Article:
Ethiopia frees Eritrean war prisoners

File photo – Eritrean soldiers captured during a battle near the disputed territory along the Eritrean-Ethiopian border are guarded June 15 after arriving in a camp for prisoners of war.

October 9, 2012 (AFP) – Ethiopia has released 75 Eritrean prisoners of war captured in March during a cross border attack on a military base, officials said on Tuesday.

“The government of Ethiopia believes it is proper to release these captive soldiers of Eritrea and let them go where they want,” government spokesman Bereket Simon told AFP.

Addis Ababa attacked the Eritrean base in retaliation for the killing of five tourists in Ethiopia’s Afar region it blamed on its arch-rival, although an Ethiopian rebel group claimed responsibility and Asmara rejected the claim.

The soldiers were handed over to the International Committee of the Red Cross (ICRC) on Sunday, Bereket said.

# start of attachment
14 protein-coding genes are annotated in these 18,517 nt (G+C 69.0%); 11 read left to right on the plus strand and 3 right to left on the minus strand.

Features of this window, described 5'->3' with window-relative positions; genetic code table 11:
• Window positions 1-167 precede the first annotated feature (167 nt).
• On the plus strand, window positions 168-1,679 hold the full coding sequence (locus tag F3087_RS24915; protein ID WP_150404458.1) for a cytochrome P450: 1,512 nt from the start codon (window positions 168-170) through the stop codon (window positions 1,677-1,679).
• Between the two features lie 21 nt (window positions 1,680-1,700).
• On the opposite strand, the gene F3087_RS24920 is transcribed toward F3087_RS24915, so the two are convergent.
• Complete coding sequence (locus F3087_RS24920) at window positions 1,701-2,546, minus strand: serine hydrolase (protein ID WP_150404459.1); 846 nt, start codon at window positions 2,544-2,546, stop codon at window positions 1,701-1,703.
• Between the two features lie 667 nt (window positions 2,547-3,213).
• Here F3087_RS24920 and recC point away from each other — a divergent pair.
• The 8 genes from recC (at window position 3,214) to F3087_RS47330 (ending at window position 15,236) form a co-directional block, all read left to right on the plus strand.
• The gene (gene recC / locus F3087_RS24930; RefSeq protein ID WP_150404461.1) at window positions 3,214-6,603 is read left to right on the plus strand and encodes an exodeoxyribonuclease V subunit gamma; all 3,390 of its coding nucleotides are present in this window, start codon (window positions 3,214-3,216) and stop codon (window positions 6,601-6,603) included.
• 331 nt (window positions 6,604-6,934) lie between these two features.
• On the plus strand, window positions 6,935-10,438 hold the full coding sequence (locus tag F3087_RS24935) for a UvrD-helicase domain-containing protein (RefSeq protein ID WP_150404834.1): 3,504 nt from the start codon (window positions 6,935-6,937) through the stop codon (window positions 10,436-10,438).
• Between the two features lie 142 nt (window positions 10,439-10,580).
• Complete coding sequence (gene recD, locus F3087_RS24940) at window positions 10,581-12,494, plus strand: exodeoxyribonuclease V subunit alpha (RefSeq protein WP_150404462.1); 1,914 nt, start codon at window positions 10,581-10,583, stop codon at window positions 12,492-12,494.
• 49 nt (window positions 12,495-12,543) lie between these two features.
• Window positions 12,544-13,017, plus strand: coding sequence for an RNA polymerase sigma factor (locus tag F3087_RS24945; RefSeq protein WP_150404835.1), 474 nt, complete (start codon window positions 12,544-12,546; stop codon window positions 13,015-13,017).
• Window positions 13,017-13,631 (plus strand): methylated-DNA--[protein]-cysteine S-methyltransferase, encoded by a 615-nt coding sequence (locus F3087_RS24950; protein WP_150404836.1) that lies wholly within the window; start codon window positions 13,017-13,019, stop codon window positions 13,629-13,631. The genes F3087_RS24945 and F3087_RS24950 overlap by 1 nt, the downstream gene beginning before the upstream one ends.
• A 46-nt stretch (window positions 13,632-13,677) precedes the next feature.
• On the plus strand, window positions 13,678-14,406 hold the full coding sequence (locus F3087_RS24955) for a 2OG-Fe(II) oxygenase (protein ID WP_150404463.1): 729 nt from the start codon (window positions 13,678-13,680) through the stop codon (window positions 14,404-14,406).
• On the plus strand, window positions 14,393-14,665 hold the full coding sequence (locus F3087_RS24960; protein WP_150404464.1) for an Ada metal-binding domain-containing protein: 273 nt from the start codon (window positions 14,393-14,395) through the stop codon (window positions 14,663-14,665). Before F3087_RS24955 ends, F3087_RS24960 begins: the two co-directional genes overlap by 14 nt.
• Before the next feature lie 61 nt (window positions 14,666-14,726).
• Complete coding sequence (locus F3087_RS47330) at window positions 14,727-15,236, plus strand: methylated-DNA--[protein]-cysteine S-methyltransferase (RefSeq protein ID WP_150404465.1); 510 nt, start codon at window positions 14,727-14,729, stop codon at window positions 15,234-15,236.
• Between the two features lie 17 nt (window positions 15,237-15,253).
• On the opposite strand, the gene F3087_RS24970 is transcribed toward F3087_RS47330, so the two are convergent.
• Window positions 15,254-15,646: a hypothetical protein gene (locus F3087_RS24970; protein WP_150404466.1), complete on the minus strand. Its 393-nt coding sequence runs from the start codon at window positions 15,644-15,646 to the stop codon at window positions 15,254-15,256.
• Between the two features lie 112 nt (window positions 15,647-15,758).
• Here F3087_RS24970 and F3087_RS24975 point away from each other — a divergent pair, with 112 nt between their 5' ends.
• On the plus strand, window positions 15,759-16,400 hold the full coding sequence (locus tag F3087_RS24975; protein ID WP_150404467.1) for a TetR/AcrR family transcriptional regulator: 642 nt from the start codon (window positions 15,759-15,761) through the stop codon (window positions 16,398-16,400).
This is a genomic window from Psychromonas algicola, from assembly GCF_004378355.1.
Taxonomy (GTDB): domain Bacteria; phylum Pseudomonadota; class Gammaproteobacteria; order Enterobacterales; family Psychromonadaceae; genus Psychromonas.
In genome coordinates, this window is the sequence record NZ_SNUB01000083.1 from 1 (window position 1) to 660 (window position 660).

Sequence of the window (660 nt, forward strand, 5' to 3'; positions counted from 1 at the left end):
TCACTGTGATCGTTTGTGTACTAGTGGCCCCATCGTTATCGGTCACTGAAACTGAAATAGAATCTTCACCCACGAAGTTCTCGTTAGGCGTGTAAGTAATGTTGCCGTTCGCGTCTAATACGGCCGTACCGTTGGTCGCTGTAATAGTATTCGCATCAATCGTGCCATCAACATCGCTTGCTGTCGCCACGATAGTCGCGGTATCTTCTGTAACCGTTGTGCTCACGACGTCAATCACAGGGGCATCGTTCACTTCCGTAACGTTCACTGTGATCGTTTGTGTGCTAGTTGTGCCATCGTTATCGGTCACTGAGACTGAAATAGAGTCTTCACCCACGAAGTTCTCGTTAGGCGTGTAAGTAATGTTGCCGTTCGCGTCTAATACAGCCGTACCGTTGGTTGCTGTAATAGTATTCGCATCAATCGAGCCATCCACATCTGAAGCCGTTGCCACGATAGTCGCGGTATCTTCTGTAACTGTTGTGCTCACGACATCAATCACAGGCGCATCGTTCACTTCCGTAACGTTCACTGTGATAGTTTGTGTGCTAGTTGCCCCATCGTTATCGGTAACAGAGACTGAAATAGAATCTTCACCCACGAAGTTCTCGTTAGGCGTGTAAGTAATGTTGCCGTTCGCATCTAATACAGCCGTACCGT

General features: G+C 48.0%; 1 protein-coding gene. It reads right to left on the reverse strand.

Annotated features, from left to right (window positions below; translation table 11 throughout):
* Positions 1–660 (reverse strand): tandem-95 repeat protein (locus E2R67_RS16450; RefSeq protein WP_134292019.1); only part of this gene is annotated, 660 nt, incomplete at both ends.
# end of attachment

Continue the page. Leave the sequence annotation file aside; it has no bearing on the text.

“Ethiopia doesn’t have any interest to keep them here,” he said, but added the move does not signal a change in the icy relationship between the two long-time foes.

“The Eritrean government is adamant and has refused to discuss issues of common concern and there are no actual discussions taking place,” he said.

Eritrea won independence from Ethiopia in 1993 after a 30-year struggle, but they returned to war in a bloody 1998-2000 border conflict which left at least 70 000 dead.

The two countries remain at odds over the flashpoint town of Badme, awarded to Eritrea by a UN-backed boundary commission but still controlled by Addis Ababa.

Seven of the released prisoners applied for political asylum in Ethiopia, Bereket said, adding that they were free to stay if they wanted.

Tensions flared in January when two Germans, two Austrians and one Hungarian were killed in the attack on the slopes of Ethiopia’s famed Erta Ale volcano in the desolate Afar border region.

Eritrea denied involvement in the incident and did not retaliate after Ethiopia attacked their military base.

The Ethiopian-based Afar Revolutionary Democratic Unity Front (ARDUF) rebels, fighting a low-level insurgency against “political marginalisation” by Addis Ababa, claimed responsibility. They said they have no ties to Asmara.

— AFP